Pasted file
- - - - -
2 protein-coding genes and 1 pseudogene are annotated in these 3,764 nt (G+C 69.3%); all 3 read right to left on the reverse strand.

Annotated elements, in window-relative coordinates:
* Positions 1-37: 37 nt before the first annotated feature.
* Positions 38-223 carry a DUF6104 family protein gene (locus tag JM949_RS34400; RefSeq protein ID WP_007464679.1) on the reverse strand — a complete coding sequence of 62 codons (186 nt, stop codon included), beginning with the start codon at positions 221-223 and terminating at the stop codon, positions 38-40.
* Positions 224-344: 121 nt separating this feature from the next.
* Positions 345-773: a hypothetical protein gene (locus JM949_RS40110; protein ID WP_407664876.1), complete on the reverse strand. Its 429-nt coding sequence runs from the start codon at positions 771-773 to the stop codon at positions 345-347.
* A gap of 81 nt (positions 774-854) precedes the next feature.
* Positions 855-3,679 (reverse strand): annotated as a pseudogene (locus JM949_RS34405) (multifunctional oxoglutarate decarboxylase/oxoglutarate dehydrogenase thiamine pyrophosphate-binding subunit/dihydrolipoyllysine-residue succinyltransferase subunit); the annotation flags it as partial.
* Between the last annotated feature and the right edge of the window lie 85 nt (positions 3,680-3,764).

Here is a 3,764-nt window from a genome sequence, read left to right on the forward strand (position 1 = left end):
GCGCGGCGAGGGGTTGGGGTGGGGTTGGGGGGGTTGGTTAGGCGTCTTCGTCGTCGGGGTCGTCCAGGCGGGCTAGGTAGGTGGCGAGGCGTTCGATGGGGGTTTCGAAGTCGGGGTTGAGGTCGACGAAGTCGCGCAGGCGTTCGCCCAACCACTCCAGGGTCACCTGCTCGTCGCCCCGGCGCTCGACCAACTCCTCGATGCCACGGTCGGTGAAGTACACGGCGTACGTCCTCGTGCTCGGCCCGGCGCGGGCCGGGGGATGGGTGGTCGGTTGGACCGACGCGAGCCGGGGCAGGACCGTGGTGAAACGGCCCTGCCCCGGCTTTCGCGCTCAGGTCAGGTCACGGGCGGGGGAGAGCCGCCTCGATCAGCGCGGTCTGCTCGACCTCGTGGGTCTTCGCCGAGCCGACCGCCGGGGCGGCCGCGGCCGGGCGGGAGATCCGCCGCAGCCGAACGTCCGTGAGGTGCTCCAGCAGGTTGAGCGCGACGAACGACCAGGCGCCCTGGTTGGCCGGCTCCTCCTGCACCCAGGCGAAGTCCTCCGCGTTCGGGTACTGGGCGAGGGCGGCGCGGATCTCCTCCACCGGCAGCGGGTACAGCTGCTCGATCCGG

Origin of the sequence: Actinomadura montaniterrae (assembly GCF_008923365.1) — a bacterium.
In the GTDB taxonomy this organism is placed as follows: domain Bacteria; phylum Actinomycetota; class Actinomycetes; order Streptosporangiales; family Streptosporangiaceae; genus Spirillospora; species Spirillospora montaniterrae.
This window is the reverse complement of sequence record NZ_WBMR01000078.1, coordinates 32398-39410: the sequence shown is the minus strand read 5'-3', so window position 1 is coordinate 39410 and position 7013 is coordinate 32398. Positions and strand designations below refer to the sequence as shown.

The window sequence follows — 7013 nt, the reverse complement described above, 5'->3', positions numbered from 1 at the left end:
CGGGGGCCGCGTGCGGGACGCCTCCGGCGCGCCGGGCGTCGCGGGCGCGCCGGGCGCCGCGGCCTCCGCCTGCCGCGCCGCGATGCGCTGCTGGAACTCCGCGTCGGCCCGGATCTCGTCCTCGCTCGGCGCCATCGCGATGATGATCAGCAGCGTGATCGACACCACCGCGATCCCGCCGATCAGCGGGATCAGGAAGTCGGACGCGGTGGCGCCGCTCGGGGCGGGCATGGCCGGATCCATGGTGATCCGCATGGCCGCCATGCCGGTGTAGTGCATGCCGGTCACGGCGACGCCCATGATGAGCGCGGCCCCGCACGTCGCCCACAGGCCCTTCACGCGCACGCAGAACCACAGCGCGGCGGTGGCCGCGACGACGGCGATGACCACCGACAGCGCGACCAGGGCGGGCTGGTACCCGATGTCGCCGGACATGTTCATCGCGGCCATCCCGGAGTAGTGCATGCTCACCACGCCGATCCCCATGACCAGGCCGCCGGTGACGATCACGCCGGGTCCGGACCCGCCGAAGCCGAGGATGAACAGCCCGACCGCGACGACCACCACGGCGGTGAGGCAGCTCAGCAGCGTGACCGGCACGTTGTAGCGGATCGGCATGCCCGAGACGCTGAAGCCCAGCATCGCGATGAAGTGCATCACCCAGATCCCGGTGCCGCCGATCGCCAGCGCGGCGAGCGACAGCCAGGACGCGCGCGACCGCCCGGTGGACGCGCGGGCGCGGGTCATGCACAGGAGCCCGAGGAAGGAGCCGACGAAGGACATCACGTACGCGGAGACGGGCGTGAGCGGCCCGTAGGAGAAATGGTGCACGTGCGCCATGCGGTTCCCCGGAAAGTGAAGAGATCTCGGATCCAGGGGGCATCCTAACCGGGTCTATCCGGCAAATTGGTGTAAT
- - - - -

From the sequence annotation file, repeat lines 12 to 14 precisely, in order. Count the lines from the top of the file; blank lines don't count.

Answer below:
Origin of the sequence: Actinomadura montaniterrae (assembly GCF_008923365.1) — a bacterium.
In the GTDB taxonomy this organism is placed as follows: domain Bacteria; phylum Actinomycetota; class Actinomycetes; order Streptosporangiales; family Streptosporangiaceae; genus Spirillospora; species Spirillospora montaniterrae.
This window is the reverse complement of sequence record NZ_WBMR01000078.1, coordinates 32398-39410: the sequence shown is the minus strand read 5'-3', so window position 1 is coordinate 39410 and position 7013 is coordinate 32398. Positions and strand designations below refer to the sequence as shown.